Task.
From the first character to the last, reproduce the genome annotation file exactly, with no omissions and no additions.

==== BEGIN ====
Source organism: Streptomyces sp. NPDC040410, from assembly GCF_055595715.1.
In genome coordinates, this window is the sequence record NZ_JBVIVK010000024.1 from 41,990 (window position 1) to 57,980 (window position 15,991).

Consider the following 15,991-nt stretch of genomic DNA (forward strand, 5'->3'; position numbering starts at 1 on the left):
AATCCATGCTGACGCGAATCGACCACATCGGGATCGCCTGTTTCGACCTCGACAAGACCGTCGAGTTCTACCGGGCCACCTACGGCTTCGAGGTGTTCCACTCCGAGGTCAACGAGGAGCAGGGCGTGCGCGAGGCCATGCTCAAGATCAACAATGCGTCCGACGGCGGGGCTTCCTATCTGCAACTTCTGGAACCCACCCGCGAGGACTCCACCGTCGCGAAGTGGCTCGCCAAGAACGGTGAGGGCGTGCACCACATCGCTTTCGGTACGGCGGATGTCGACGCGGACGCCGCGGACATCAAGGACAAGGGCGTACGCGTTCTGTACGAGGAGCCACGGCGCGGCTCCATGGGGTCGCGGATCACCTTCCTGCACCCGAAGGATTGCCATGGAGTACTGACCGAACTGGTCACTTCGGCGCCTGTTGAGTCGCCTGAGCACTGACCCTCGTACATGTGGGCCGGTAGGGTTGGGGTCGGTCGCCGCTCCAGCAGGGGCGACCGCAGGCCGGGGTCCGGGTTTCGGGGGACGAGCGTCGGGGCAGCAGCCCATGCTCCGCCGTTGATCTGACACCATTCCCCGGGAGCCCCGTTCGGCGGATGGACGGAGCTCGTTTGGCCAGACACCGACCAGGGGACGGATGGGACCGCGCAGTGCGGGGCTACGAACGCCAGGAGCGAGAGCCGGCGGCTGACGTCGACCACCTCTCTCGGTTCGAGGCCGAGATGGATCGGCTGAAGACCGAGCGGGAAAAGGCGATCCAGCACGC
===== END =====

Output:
Source organism: Streptomyces sp. NPDC040410, from assembly GCF_055595715.1.
In genome coordinates, this window is the sequence record NZ_JBVIVK010000024.1 from 41,990 (window position 1) to 57,980 (window position 15,991).

Consider the following 15,991-nt stretch of genomic DNA (forward strand, 5'->3'; position numbering starts at 1 on the left):
AATCCATGCTGACGCGAATCGACCACATCGGGATCGCCTGTTTCGACCTCGACAAGACCGTCGAGTTCTACCGGGCCACCTACGGCTTCGAGGTGTTCCACTCCGAGGTCAACGAGGAGCAGGGCGTGCGCGAGGCCATGCTCAAGATCAACAATGCGTCCGACGGCGGGGCTTCCTATCTGCAACTTCTGGAACCCACCCGCGAGGACTCCACCGTCGCGAAGTGGCTCGCCAAGAACGGTGAGGGCGTGCACCACATCGCTTTCGGTACGGCGGATGTCGACGCGGACGCCGCGGACATCAAGGACAAGGGCGTACGCGTTCTGTACGAGGAGCCACGGCGCGGCTCCATGGGGTCGCGGATCACCTTCCTGCACCCGAAGGATTGCCATGGAGTACTGACCGAACTGGTCACTTCGGCGCCTGTTGAGTCGCCTGAGCACTGACCCTCGTACATGTGGGCCGGTAGGGTTGGGGTCGGTCGCCGCTCCAGCAGGGGCGACCGCAGGCCGGGGTCCGGGTTTCGGGGGACGAGCGTCGGGGCAGCAGCCCATGCTCCGCCGTTGATCTGACACCATTCCCCGGGAGCCCCGTTCGGCGGATGGACGGAGCTCGTTTGGCCAGACACCGACCAGGGGACGGATGGGACCGCGCAGTGCGGGGCTACGAACGCCAGGAGCGAGAGCCGGCGGCTGACGTCGACCACCTCTCTCGGTTCGAGGCCGAGATGGATCGGCTGAAGACCGAGCGGGAAAAGGCGATCCAGCACGC